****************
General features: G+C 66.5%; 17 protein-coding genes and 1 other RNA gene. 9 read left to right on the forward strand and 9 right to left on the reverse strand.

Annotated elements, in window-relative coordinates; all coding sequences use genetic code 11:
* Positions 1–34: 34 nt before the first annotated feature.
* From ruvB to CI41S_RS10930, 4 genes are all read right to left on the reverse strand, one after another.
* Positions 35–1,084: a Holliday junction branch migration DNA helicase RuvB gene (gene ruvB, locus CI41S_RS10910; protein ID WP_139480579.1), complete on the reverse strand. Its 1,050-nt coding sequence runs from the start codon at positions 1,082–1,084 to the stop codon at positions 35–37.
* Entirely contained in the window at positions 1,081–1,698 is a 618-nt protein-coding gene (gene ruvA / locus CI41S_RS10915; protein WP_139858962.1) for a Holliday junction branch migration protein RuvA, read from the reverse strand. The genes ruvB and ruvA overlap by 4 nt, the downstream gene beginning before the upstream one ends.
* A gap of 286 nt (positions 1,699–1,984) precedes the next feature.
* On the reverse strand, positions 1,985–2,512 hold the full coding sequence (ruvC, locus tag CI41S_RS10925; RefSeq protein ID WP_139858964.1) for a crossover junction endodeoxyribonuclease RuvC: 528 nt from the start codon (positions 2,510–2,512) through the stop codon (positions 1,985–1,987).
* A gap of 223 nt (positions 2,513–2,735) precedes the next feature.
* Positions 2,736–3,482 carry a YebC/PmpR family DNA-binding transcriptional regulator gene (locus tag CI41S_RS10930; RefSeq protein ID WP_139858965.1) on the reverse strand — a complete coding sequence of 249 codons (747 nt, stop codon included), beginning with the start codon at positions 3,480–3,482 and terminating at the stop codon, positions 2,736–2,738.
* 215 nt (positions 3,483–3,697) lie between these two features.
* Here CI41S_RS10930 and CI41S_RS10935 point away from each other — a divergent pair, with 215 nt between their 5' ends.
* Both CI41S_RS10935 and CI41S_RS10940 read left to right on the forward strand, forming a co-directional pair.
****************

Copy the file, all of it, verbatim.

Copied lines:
General features: G+C 66.5%; 17 protein-coding genes and 1 other RNA gene. 9 read left to right on the forward strand and 9 right to left on the reverse strand.

Annotated elements, in window-relative coordinates; all coding sequences use genetic code 11:
* Positions 1–34: 34 nt before the first annotated feature.
* From ruvB to CI41S_RS10930, 4 genes are all read right to left on the reverse strand, one after another.
* Positions 35–1,084: a Holliday junction branch migration DNA helicase RuvB gene (gene ruvB, locus CI41S_RS10910; protein ID WP_139480579.1), complete on the reverse strand. Its 1,050-nt coding sequence runs from the start codon at positions 1,082–1,084 to the stop codon at positions 35–37.
* Entirely contained in the window at positions 1,081–1,698 is a 618-nt protein-coding gene (gene ruvA / locus CI41S_RS10915; protein WP_139858962.1) for a Holliday junction branch migration protein RuvA, read from the reverse strand. The genes ruvB and ruvA overlap by 4 nt, the downstream gene beginning before the upstream one ends.
* A gap of 286 nt (positions 1,699–1,984) precedes the next feature.
* On the reverse strand, positions 1,985–2,512 hold the full coding sequence (ruvC, locus tag CI41S_RS10925; RefSeq protein ID WP_139858964.1) for a crossover junction endodeoxyribonuclease RuvC: 528 nt from the start codon (positions 2,510–2,512) through the stop codon (positions 1,985–1,987).
* A gap of 223 nt (positions 2,513–2,735) precedes the next feature.
* Positions 2,736–3,482 carry a YebC/PmpR family DNA-binding transcriptional regulator gene (locus tag CI41S_RS10930; RefSeq protein ID WP_139858965.1) on the reverse strand — a complete coding sequence of 249 codons (747 nt, stop codon included), beginning with the start codon at positions 3,480–3,482 and terminating at the stop codon, positions 2,736–2,738.
* 215 nt (positions 3,483–3,697) lie between these two features.
* Here CI41S_RS10930 and CI41S_RS10935 point away from each other — a divergent pair, with 215 nt between their 5' ends.
* Both CI41S_RS10935 and CI41S_RS10940 read left to right on the forward strand, forming a co-directional pair.